We’re happy to hear good news, but we still need to see the data

By | Commentary, In the News | No Comments

This week, BioArctic Neuroscience, Esai, and Biogen made headlines when they announced via press release the topline and positive results of their Phase 2a study of the anti-amyloid antibody BAN2401. The press release indicated that the drug “demonstrated statistically significant slowing in clinical decline and reduction of amyloid beta accumulated in the brain” in patients with early Alzheimer’s disease.

To be sure, this is welcomed news. Too often headlines for Alzheimer’s disease clinical trials are about “flops” and “failures.” So we should take this good news and embrace it. Unfortunately, there remain many questions to which we need answers before we celebrate too much.

First, this trial was previously considered negative. The investigators from Esai and their partners are to be commended for pushing the envelope. This trial employed a complex modern protocol known as an adaptive design. The adaptive design used numerous planned analyses of data from the ongoing trial to try to “pick a winner” among five doses of the drug, funneling more patients into the best dose. Unfortunately, after enough patients had achieved 12-months of treatment, there was no winner. Despite this, the plan was always to keep the trial going until patients had received the drug for 18-months.

When the trial was analyzed in a more traditional sense, comparing the patients who got drug to the patients who got placebo for the entire 18-months, those receiving the highest dose apparently benefited most. Still, we will need to hear more about all of the groups, including how many patients were in each group and how the groups performed compared to each other. We also need to see the full safety data, though the topline report suggests that the safety profile was as good as some other antibodies in development for Alzheimer’s disease, but worse than some others.

This represents the second time that an investigational agent targeting the fibrillar form of amyloid beta that accumulates in the Alzheimer’s brain has demonstrated promising effects on both brain biomarker and clinical outcomes. These results are heartening. Nevertheless, the secondary nature of the analyses and the need for replication in Phase 3 trials warrant caution, as well as optimism.

The 90+ Study finds link between moderate Alcohol Consumption and Longevity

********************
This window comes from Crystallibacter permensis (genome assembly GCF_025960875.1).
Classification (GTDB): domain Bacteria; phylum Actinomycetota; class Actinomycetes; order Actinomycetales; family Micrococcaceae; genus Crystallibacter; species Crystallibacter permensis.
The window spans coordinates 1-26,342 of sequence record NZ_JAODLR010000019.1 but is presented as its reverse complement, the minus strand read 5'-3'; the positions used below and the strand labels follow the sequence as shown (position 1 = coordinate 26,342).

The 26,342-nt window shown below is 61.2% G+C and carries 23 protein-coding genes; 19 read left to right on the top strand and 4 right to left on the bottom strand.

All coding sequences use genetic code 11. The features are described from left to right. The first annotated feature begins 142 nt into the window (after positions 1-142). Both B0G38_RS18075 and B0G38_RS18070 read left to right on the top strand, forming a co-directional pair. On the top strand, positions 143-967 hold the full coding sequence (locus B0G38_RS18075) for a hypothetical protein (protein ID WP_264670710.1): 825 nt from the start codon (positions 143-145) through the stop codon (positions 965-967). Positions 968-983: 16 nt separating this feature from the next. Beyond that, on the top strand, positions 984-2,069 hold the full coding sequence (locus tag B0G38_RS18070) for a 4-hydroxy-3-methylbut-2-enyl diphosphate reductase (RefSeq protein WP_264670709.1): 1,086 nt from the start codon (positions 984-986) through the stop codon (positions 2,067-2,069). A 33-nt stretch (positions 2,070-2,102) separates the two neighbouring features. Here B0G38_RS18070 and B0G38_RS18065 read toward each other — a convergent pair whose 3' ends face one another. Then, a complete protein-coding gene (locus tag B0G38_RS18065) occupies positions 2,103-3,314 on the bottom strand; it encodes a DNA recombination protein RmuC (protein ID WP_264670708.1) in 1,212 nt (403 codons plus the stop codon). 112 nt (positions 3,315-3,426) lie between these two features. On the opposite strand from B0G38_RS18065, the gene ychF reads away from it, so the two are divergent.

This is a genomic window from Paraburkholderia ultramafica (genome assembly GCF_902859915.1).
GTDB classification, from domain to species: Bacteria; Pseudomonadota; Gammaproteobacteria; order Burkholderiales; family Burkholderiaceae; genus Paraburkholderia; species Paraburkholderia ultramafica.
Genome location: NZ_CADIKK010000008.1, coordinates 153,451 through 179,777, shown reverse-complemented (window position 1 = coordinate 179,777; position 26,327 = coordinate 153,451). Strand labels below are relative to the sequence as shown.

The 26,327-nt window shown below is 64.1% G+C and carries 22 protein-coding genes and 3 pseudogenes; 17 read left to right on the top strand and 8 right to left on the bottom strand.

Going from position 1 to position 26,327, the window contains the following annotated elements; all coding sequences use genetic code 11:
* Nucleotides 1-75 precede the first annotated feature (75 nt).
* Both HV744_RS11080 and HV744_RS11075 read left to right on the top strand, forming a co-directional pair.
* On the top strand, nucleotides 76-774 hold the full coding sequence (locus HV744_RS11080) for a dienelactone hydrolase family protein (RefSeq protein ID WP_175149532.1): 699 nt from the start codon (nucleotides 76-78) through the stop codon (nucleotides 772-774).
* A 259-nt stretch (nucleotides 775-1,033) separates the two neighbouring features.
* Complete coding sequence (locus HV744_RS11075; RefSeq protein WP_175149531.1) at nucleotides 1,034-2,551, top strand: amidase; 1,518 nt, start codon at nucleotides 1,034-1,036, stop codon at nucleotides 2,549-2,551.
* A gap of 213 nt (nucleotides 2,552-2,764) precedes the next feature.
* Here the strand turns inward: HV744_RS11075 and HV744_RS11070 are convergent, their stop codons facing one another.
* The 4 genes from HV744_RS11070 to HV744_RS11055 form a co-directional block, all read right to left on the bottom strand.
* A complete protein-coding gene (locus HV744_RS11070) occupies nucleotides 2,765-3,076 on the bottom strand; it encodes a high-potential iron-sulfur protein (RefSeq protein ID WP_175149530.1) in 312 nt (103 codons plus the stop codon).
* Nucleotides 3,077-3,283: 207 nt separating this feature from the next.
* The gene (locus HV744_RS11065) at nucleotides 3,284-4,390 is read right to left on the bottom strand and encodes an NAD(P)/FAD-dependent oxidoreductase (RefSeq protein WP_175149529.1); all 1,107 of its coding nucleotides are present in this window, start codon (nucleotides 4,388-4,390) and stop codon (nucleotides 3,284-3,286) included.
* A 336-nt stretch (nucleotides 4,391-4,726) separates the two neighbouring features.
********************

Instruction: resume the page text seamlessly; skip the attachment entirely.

By | Carousel Slider | No Comments

UCI MIND faculty investigator, Dr. Claudia Kawas, presented findings from The 90+ Study at the American Association for the Advancement of Science’s annual conference this past weekend, highlighting the link between moderate alcohol consumption and longevity. In an observational study of participants age 90 and older, Dr. Kawas and her team found that consuming about two glasses of beer or wine daily was associated with 18% reduced risk of premature death. Findings also suggest regular exercise, social and cognitive engagement, and a few extra pounds in older age are associated with longevity.

To learn more about The 90+ Study, click HERE or contact 949.768.3635 or study90@uci.edu.

You can help UCI researchers better understand the keys to longevity and brain health. Enroll in the UCI Consent-to-Contact (C2C) Registry to learn about studies for which you might qualify: c2c.uci.edu

 

About the 90+ Study:

The 90+ Study was initiated in 2003 to study the oldest-old, the fastest growing age group in the United States.  The 90+ Study is one of the largest studies of the oldest-old in the world. More than 1,600 people have enrolled.  Because little is known about people who achieve this milestone, the remarkable increase in the number of oldest-old presents a public health priority to promote the quality as well as the quantity of life.

 

This study recently featured in:

TIME

Yahoo

US News & World Report

Independent UK

ABC7

KTLA 5

CBSLA/KCAL9

FOX11 LA

AOL

Other sources:

ABC10, Seattle Times, The Baltimore Sun, M Live, FOX6 Milwaukie, WDAM7, CBS13 Sacramento, WBTV, Chicago Tribune, FOX8, CBS SF BayArea, PIX 11 New York, Wave 3 News, FOX 32 Chicago, WTOL 11, VINE PAIR, WAVY TV, KPLR 11 St. Louis, WOWK TV, ABC Action News WFTS Tampa Bay, ABC11, WAOW 9, ABC30 KFSN TV Fresno, FOX10 Phoenix, CBS Pittsburgh, FOX 26 Houston, First Alert 48 WAFF, WQAD 8, ABC6 WATE, FOX29, FOX40, FOX43, NY Daily News, WREG, FOX35 Orlando, DFW CBS, KXXV Central Texas News, WAFB 9, The Fresno Bee, WTVR CBS6, WGN TV, WREG, 10News, WPTV, WWAY TV3, KIVI 6 ABC Boise/Nampa, FOX31 KDVR, WISH TV, CW 39 Houston, FOX5 San Diego, FOX Business, KFOR-TV, FOX8, FOX61, ABC13 Houston, FOX13, WNEP TV, News Channel 5 Nashville, 6ABC Action News, TMJ4, ABC7 New York, FOX6 NOW, WHNT, KTNV Channel 13 Action News, KDVR, Medical Xpress, Miami CBS Local, ABC7 Chicago, FOX61, WIAT CBS 42

Dr. Joshua Grill on Mild Cognitive Impairment

By | Carousel Slider | No Comments

UCI MIND Director, Dr. Joshua Grill, recently discussed Mild Cognitive Impairment (MCI) with Being Patient, a news site building single-subject platforms around complex health topics.

Click here to read the article and learn:

  • Is MCI reversible?
  • Is MCI a precursor to Alzheimer’s?
  • How soon will MCI progress to Alzheimer’s?
  • What are the warning signs of MCI?
  • Will I recognize my own MCI?
  • What can I do to delay MCI?